To obtain Social Security disability benefits, an applicant must first establish that he has a disability. But he can be denied benefits if the Social Security Administration determines that there is work that he can do despite the disability. (See here for a more detailed explanation.) In Biestek v. Berryhill, argued on December 4, the applicant, Michael Biestek, was denied benefits because a vocational expert testified that there was other work that he could have done. The expert said her data was based on private data, job analyses, and personal discussions with employers. When Biestek asked for the underlying data that supported this expert’s conclusion, the expert refused and the Administrative Law Judge did not require her to hand over the data. Biestek appealed to the Sixth Circuit which affirmed. The technical issue in the case is whether the vocational expert’s testimony, in the absence of the underlying data, provides the requisite substantial evidence to deny benefits.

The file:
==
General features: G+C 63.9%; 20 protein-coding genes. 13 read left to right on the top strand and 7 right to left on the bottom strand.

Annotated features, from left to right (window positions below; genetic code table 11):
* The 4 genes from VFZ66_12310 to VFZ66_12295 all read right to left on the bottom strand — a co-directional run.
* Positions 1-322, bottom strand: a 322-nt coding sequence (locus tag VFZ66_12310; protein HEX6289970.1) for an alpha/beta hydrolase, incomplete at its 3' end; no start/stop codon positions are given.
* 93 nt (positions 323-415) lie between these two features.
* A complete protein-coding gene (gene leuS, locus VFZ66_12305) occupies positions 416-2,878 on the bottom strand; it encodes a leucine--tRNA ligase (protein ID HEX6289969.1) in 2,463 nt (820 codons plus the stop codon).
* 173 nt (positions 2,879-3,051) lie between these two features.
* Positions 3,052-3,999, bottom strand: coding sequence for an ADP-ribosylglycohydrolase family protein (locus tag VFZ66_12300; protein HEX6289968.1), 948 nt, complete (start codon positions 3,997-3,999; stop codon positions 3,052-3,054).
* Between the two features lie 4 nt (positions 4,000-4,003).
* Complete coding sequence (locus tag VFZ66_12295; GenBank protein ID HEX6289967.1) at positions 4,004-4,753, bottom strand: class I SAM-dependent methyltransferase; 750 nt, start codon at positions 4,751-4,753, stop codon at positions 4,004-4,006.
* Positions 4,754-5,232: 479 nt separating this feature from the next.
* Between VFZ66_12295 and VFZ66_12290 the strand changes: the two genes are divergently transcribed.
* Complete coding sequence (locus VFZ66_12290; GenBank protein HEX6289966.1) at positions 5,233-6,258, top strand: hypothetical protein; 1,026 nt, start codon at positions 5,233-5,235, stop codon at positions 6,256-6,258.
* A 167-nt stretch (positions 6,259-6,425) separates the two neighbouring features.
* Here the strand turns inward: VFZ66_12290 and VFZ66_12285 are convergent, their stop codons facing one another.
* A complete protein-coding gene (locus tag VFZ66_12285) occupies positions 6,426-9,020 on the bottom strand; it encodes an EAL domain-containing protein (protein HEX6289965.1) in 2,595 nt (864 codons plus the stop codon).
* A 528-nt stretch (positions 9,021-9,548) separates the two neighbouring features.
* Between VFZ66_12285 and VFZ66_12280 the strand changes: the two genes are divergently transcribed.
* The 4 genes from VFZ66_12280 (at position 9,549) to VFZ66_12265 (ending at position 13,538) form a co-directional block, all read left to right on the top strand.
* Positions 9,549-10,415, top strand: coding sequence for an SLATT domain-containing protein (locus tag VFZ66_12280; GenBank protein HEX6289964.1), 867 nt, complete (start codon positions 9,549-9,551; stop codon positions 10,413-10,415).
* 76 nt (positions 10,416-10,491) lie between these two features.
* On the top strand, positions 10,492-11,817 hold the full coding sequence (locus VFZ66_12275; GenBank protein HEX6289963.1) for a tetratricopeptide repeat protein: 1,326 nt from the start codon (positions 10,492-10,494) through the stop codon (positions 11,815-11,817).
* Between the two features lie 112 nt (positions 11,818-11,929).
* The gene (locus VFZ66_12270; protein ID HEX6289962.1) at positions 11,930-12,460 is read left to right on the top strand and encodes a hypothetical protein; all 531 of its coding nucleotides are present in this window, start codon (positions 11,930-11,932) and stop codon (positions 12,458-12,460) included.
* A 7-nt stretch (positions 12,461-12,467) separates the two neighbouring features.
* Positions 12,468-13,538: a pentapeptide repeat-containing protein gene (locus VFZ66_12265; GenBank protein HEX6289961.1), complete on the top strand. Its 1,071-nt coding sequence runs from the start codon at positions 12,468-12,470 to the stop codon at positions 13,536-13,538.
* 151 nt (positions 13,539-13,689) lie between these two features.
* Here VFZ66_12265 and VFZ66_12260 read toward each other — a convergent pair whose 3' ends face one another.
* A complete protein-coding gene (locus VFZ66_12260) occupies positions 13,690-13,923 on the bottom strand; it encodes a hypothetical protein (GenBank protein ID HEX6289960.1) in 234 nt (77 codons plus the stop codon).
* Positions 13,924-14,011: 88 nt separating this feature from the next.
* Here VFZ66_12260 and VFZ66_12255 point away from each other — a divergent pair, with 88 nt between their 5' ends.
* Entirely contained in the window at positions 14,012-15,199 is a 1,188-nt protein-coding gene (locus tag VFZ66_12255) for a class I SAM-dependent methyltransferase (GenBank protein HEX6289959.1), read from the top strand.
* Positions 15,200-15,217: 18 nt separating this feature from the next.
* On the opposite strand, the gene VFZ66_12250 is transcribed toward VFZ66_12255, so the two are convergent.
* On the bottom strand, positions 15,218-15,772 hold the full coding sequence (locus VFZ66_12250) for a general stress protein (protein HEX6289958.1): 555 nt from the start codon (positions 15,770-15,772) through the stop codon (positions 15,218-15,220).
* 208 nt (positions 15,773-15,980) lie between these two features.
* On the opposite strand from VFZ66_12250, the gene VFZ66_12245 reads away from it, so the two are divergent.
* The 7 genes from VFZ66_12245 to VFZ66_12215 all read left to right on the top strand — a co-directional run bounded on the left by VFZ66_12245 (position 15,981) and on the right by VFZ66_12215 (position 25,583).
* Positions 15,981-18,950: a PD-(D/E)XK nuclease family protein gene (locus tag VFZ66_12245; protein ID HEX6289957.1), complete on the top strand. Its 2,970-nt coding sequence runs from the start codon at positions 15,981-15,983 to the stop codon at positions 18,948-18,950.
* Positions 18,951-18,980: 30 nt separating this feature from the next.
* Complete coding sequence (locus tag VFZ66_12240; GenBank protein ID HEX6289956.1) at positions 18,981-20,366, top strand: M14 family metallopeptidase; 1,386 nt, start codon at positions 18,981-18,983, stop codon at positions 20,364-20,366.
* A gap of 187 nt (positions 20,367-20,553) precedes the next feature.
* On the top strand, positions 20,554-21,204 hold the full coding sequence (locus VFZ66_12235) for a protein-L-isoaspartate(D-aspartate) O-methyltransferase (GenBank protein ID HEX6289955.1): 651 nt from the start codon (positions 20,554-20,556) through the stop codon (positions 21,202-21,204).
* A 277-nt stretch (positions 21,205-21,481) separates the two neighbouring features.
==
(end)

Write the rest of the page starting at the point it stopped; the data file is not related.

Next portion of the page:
The second case the Court heard on Tuesday was Helsinn Healthcare v. Teva Pharmaceuticals. This is an appeal from a Federal Circuit decision which invalidated Helsinn Healthcare’s patent on an anti-nausea drug called Aloxi. The issue the Supreme Court will be deciding is whether under the America Invents Act, an inventor’s licensing of an invention to a manufacturer, where neither party discloses the details of the invention to the public, qualifies as prior art which would affect the patentability of the invention. Check out IPPro and The National Law Review for more information.
This post was written by ISCOTUS Fellow Breana Brill, Chicago-Kent Class of 2021, edited by Matthew Webber, ISCOTUS Editorial Coordinator, Chicago-Kent Class of 2019, and overseen by ISCOTUS Co-Director Carolyn Shapiro.